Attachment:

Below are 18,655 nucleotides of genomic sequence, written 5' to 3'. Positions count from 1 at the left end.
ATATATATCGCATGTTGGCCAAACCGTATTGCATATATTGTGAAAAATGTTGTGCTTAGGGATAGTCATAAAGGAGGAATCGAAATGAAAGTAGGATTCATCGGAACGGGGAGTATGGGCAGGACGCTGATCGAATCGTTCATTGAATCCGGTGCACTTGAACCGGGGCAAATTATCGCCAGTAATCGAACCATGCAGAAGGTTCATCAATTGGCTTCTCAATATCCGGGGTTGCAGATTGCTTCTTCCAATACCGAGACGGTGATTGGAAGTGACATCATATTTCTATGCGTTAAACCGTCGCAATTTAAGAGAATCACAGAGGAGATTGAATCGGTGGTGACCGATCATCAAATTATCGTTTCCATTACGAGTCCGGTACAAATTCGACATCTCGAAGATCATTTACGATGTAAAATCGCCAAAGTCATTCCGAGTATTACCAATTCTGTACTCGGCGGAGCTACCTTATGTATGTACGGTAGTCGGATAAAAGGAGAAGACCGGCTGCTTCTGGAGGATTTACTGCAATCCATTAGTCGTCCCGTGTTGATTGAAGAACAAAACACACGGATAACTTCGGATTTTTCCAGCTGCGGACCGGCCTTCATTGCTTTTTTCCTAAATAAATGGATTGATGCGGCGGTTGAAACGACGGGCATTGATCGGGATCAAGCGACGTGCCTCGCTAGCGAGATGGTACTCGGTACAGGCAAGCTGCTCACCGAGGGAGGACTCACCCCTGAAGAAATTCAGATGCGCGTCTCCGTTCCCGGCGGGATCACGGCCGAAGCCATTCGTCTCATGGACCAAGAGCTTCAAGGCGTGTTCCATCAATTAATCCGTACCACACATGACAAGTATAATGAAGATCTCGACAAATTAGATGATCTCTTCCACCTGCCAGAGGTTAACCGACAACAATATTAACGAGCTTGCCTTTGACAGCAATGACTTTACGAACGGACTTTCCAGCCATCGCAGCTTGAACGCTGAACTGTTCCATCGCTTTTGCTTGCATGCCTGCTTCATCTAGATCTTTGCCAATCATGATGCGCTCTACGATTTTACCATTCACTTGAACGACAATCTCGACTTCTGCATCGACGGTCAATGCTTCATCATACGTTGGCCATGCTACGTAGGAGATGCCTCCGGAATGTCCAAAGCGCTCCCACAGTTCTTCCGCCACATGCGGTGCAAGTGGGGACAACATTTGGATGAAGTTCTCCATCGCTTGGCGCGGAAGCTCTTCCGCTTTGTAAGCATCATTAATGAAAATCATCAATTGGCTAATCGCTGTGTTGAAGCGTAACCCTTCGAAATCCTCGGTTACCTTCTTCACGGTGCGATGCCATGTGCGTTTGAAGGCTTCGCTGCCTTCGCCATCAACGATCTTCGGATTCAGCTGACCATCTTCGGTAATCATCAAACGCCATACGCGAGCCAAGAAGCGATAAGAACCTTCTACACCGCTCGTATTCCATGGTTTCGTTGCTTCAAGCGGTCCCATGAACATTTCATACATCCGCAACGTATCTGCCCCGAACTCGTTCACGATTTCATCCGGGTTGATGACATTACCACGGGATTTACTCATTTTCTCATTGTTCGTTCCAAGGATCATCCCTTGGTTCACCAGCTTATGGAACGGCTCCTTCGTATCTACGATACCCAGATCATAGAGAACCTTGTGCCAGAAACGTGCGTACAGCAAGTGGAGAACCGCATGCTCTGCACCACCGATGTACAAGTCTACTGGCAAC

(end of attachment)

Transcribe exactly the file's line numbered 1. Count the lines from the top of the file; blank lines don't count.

Below are 18,655 nucleotides of genomic sequence, written 5' to 3'. Positions count from 1 at the left end.